Working existentially when possible, formal theoretical knowledge about death or active discussion of issues of death is not so much important for the therapist; what he really needs is to listen and hear how this theme echoes in actual experiences of the client.
“Life is a salad bar,” says 78-year-old Joseph. “Want some salad ?” I ask in return. “Yes,” he says, “while working I used to go for lunch to a nearby restaurant. They had an awesome salad bar there! But my restaurant is about to close. Who cares about salad anymore?”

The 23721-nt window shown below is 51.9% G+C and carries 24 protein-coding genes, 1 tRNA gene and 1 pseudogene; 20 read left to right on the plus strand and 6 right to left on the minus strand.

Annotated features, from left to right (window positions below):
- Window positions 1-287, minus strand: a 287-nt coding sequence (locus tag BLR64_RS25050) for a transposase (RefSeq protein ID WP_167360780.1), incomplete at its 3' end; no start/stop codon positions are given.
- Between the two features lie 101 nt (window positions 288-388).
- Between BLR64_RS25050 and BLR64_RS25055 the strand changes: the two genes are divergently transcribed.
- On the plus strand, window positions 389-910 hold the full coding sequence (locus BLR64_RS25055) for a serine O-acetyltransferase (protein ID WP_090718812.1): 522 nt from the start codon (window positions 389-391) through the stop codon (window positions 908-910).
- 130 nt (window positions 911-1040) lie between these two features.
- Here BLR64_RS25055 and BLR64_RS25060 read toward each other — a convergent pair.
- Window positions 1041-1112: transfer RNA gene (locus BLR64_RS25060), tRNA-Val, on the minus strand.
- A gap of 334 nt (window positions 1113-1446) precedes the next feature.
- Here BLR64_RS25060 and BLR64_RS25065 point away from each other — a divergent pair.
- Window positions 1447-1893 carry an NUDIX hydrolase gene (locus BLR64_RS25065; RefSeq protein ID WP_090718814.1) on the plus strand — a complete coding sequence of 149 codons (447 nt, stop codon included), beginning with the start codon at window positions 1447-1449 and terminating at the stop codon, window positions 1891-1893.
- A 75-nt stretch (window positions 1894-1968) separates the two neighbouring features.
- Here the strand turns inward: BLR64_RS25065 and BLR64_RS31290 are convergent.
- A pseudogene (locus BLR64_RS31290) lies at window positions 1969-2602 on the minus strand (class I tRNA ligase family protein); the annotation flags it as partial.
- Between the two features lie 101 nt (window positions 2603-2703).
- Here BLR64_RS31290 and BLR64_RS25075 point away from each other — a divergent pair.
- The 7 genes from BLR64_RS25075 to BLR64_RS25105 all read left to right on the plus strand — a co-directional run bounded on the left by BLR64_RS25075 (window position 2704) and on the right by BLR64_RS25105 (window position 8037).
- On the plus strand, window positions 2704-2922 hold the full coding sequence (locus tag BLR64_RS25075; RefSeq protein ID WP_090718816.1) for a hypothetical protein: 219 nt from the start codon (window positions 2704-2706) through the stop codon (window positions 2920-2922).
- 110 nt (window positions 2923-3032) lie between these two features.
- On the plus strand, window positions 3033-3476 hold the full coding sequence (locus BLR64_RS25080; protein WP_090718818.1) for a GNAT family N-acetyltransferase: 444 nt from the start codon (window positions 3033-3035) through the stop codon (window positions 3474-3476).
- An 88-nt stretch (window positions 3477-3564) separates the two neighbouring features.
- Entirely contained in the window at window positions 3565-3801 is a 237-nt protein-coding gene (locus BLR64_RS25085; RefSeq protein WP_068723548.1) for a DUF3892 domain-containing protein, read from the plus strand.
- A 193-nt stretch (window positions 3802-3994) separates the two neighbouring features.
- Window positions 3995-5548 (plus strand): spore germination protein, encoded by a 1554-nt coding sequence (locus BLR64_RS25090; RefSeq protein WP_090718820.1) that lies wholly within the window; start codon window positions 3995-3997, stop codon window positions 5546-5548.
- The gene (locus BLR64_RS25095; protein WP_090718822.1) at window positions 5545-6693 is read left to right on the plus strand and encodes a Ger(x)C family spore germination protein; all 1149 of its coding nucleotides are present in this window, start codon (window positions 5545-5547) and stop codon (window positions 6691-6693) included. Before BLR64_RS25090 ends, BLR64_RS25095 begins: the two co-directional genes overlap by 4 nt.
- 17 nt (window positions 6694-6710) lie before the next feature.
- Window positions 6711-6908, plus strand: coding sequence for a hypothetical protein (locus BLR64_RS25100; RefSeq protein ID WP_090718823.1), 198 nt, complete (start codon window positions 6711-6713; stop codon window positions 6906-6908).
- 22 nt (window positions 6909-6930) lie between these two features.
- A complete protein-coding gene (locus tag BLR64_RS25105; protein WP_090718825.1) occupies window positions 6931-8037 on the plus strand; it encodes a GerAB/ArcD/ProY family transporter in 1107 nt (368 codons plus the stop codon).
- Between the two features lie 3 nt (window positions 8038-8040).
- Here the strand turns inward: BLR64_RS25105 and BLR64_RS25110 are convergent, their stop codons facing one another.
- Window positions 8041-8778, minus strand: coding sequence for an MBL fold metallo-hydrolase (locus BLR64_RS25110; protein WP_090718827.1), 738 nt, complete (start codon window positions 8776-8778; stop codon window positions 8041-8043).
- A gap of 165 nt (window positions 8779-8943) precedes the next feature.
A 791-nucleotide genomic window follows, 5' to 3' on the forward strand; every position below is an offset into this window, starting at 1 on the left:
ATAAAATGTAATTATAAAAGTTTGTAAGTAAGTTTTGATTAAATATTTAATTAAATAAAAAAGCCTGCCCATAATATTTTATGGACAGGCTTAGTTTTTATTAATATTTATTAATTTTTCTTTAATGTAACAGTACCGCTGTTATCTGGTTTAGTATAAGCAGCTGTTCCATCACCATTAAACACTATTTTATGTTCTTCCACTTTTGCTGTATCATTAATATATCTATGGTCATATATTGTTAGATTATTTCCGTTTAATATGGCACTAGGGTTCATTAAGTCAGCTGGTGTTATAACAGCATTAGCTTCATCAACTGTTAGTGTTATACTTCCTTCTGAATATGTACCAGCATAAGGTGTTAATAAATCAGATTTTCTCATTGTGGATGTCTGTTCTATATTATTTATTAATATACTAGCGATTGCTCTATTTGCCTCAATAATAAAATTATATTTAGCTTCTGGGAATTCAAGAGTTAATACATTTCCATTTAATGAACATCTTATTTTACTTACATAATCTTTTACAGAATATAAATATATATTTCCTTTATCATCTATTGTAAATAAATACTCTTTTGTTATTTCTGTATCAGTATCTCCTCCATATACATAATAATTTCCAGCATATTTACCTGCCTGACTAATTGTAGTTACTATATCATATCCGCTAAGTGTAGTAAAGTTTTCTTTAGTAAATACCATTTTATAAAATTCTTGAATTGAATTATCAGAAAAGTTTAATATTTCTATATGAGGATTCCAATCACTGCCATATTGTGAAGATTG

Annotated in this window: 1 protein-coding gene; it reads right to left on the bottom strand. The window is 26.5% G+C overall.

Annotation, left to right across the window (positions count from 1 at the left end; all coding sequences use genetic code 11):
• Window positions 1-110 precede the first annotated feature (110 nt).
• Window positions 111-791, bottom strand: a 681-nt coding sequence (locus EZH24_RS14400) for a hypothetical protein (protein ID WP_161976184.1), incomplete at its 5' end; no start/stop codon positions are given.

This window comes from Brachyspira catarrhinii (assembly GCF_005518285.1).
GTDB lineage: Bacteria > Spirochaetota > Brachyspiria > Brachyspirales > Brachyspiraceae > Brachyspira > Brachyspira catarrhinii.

He confirmed to me once more that as a person grows older it is an open conversation about death that he needs more and more. I don’t mean philosophical discourses and examples from the lives of “great people,” but a heart-to-heart “I – Thou” conversation about one’s own death as an inevitable part of one’s future.
Dona, 87, taught English literature at the university. She has a large family and many friends. “Death is a taboo subject,” she says, “I cannot talk about it with anyone. They talk about all sorts of nonsense as if they really believe I’m some sort of Methuselah in a skirt. And then they get mad at me and I end up feeling guilty. “